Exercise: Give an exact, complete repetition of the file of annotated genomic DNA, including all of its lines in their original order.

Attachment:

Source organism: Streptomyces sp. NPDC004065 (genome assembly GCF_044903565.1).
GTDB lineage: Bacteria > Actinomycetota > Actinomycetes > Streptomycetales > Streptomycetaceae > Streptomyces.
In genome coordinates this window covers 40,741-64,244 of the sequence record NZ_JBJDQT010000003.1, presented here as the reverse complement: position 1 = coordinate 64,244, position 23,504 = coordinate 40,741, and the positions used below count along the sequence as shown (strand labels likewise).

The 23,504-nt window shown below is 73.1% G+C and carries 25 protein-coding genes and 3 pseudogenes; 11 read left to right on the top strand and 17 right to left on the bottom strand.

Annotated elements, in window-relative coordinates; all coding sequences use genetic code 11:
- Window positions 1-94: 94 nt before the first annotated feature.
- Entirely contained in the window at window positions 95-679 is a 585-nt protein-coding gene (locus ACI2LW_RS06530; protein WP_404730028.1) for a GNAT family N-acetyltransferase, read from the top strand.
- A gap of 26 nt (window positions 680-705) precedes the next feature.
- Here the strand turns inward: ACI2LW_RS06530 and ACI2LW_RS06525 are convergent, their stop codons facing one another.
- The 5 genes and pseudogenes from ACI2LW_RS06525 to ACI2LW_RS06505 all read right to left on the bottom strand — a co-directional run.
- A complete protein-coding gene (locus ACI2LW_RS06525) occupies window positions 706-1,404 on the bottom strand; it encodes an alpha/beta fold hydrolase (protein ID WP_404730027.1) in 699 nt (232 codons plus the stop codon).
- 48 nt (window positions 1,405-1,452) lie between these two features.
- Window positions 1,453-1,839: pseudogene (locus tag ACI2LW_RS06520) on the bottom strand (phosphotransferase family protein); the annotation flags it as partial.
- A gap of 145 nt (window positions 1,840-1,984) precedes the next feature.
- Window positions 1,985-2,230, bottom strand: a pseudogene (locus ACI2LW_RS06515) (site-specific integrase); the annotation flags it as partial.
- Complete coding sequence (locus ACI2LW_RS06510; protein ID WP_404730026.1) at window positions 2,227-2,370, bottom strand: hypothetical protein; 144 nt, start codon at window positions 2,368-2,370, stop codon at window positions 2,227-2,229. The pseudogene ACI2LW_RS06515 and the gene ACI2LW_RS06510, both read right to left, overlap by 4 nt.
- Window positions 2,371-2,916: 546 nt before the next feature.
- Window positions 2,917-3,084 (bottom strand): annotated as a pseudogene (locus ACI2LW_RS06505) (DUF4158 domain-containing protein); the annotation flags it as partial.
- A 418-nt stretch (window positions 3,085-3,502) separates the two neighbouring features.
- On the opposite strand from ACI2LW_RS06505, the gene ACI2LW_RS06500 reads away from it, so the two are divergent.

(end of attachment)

Source organism: Streptomyces sp. NPDC004065 (genome assembly GCF_044903565.1).
GTDB lineage: Bacteria > Actinomycetota > Actinomycetes > Streptomycetales > Streptomycetaceae > Streptomyces.
In genome coordinates this window covers 40,741-64,244 of the sequence record NZ_JBJDQT010000003.1, presented here as the reverse complement: position 1 = coordinate 64,244, position 23,504 = coordinate 40,741, and the positions used below count along the sequence as shown (strand labels likewise).

The 23,504-nt window shown below is 73.1% G+C and carries 25 protein-coding genes and 3 pseudogenes; 11 read left to right on the top strand and 17 right to left on the bottom strand.

Annotated elements, in window-relative coordinates; all coding sequences use genetic code 11:
- Window positions 1-94: 94 nt before the first annotated feature.
- Entirely contained in the window at window positions 95-679 is a 585-nt protein-coding gene (locus ACI2LW_RS06530; protein WP_404730028.1) for a GNAT family N-acetyltransferase, read from the top strand.
- A gap of 26 nt (window positions 680-705) precedes the next feature.
- Here the strand turns inward: ACI2LW_RS06530 and ACI2LW_RS06525 are convergent, their stop codons facing one another.
- The 5 genes and pseudogenes from ACI2LW_RS06525 to ACI2LW_RS06505 all read right to left on the bottom strand — a co-directional run.
- A complete protein-coding gene (locus ACI2LW_RS06525) occupies window positions 706-1,404 on the bottom strand; it encodes an alpha/beta fold hydrolase (protein ID WP_404730027.1) in 699 nt (232 codons plus the stop codon).
- 48 nt (window positions 1,405-1,452) lie between these two features.
- Window positions 1,453-1,839: pseudogene (locus tag ACI2LW_RS06520) on the bottom strand (phosphotransferase family protein); the annotation flags it as partial.
- A gap of 145 nt (window positions 1,840-1,984) precedes the next feature.
- Window positions 1,985-2,230, bottom strand: a pseudogene (locus ACI2LW_RS06515) (site-specific integrase); the annotation flags it as partial.
- Complete coding sequence (locus ACI2LW_RS06510; protein ID WP_404730026.1) at window positions 2,227-2,370, bottom strand: hypothetical protein; 144 nt, start codon at window positions 2,368-2,370, stop codon at window positions 2,227-2,229. The pseudogene ACI2LW_RS06515 and the gene ACI2LW_RS06510, both read right to left, overlap by 4 nt.
- Window positions 2,371-2,916: 546 nt before the next feature.
- Window positions 2,917-3,084 (bottom strand): annotated as a pseudogene (locus ACI2LW_RS06505) (DUF4158 domain-containing protein); the annotation flags it as partial.
- A 418-nt stretch (window positions 3,085-3,502) separates the two neighbouring features.
- On the opposite strand from ACI2LW_RS06505, the gene ACI2LW_RS06500 reads away from it, so the two are divergent.